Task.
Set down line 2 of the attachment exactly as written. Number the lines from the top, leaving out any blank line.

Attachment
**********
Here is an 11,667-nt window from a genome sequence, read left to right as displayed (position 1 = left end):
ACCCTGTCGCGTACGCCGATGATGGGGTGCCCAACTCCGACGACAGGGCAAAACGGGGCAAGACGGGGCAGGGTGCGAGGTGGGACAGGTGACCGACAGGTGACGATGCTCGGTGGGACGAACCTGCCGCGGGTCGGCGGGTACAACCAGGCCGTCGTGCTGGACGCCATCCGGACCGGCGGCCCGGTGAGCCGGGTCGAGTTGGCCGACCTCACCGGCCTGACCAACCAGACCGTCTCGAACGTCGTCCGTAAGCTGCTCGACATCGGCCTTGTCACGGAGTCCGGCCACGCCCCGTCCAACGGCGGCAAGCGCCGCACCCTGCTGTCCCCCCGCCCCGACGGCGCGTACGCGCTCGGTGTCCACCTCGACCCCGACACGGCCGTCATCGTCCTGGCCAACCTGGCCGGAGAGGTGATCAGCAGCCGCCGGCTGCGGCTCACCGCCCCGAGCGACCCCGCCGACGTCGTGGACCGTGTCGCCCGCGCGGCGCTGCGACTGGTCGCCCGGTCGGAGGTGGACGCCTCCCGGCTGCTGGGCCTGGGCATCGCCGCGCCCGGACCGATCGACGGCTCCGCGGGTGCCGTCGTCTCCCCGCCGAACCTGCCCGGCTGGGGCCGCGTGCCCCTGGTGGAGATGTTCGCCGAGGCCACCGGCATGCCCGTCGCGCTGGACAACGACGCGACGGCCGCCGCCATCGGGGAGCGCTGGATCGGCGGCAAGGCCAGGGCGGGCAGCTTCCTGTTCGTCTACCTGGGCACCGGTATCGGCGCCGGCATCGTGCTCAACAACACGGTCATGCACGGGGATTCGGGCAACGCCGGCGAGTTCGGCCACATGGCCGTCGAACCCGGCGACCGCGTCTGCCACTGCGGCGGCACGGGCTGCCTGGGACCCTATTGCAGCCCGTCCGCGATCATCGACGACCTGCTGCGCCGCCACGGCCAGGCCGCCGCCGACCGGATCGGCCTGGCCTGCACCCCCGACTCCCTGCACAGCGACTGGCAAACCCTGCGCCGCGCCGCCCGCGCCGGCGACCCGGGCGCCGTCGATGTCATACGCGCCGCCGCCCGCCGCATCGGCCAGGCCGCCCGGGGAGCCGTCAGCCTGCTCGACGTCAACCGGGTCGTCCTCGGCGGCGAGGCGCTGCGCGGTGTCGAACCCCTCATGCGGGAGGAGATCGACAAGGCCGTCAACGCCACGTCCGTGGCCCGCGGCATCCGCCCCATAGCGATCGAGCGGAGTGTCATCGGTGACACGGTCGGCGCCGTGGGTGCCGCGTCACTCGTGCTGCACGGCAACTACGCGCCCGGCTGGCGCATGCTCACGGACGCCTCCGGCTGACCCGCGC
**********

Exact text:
ACCCTGTCGCGTACGCCGATGATGGGGTGCCCAACTCCGACGACAGGGCAAAACGGGGCAAGACGGGGCAGGGTGCGAGGTGGGACAGGTGACCGACAGGTGACGATGCTCGGTGGGACGAACCTGCCGCGGGTCGGCGGGTACAACCAGGCCGTCGTGCTGGACGCCATCCGGACCGGCGGCCCGGTGAGCCGGGTCGAGTTGGCCGACCTCACCGGCCTGACCAACCAGACCGTCTCGAACGTCGTCCGTAAGCTGCTCGACATCGGCCTTGTCACGGAGTCCGGCCACGCCCCGTCCAACGGCGGCAAGCGCCGCACCCTGCTGTCCCCCCGCCCCGACGGCGCGTACGCGCTCGGTGTCCACCTCGACCCCGACACGGCCGTCATCGTCCTGGCCAACCTGGCCGGAGAGGTGATCAGCAGCCGCCGGCTGCGGCTCACCGCCCCGAGCGACCCCGCCGACGTCGTGGACCGTGTCGCCCGCGCGGCGCTGCGACTGGTCGCCCGGTCGGAGGTGGACGCCTCCCGGCTGCTGGGCCTGGGCATCGCCGCGCCCGGACCGATCGACGGCTCCGCGGGTGCCGTCGTCTCCCCGCCGAACCTGCCCGGCTGGGGCCGCGTGCCCCTGGTGGAGATGTTCGCCGAGGCCACCGGCATGCCCGTCGCGCTGGACAACGACGCGACGGCCGCCGCCATCGGGGAGCGCTGGATCGGCGGCAAGGCCAGGGCGGGCAGCTTCCTGTTCGTCTACCTGGGCACCGGTATCGGCGCCGGCATCGTGCTCAACAACACGGTCATGCACGGGGATTCGGGCAACGCCGGCGAGTTCGGCCACATGGCCGTCGAACCCGGCGACCGCGTCTGCCACTGCGGCGGCACGGGCTGCCTGGGACCCTATTGCAGCCCGTCCGCGATCATCGACGACCTGCTGCGCCGCCACGGCCAGGCCGCCGCCGACCGGATCGGCCTGGCCTGCACCCCCGACTCCCTGCACAGCGACTGGCAAACCCTGCGCCGCGCCGCCCGCGCCGGCGACCCGGGCGCCGTCGATGTCATACGCGCCGCCGCCCGCCGCATCGGCCAGGCCGCCCGGGGAGCCGTCAGCCTGCTCGACGTCAACCGGGTCGTCCTCGGCGGCGAGGCGCTGCGCGGTGTCGAACCCCTCATGCGGGAGGAGATCGACAAGGCCGTCAACGCCACGTCCGTGGCCCGCGGCATCCGCCCCATAGCGATCGAGCGGAGTGTCATCGGTGACACGGTCGGCGCCGTGGGTGCCGCGTCACTCGTGCTGCACGGCAACTACGCGCCCGGCTGGCGCATGCTCACGGACGCCTCCGGCTGACCCGCGC